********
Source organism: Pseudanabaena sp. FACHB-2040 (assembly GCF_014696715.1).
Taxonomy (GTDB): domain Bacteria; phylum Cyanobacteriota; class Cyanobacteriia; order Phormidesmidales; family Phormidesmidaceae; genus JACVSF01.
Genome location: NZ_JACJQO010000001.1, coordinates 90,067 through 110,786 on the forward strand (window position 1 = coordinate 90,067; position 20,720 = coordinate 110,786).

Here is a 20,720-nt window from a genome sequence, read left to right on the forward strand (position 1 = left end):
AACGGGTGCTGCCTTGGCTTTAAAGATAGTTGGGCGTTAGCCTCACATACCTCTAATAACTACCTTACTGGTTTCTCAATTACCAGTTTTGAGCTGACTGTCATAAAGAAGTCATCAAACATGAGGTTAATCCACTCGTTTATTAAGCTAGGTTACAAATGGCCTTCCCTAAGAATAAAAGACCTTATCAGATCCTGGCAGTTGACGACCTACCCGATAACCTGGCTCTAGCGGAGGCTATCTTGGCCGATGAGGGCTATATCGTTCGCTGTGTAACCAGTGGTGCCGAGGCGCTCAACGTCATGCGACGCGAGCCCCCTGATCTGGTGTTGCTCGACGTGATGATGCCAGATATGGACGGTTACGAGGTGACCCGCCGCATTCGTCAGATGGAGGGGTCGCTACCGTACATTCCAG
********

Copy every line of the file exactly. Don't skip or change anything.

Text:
Source organism: Pseudanabaena sp. FACHB-2040 (assembly GCF_014696715.1).
Taxonomy (GTDB): domain Bacteria; phylum Cyanobacteriota; class Cyanobacteriia; order Phormidesmidales; family Phormidesmidaceae; genus JACVSF01.
Genome location: NZ_JACJQO010000001.1, coordinates 90,067 through 110,786 on the forward strand (window position 1 = coordinate 90,067; position 20,720 = coordinate 110,786).

Here is a 20,720-nt window from a genome sequence, read left to right on the forward strand (position 1 = left end):
AACGGGTGCTGCCTTGGCTTTAAAGATAGTTGGGCGTTAGCCTCACATACCTCTAATAACTACCTTACTGGTTTCTCAATTACCAGTTTTGAGCTGACTGTCATAAAGAAGTCATCAAACATGAGGTTAATCCACTCGTTTATTAAGCTAGGTTACAAATGGCCTTCCCTAAGAATAAAAGACCTTATCAGATCCTGGCAGTTGACGACCTACCCGATAACCTGGCTCTAGCGGAGGCTATCTTGGCCGATGAGGGCTATATCGTTCGCTGTGTAACCAGTGGTGCCGAGGCGCTCAACGTCATGCGACGCGAGCCCCCTGATCTGGTGTTGCTCGACGTGATGATGCCAGATATGGACGGTTACGAGGTGACCCGCCGCATTCGTCAGATGGAGGGGTCGCTACCGTACATTCCAG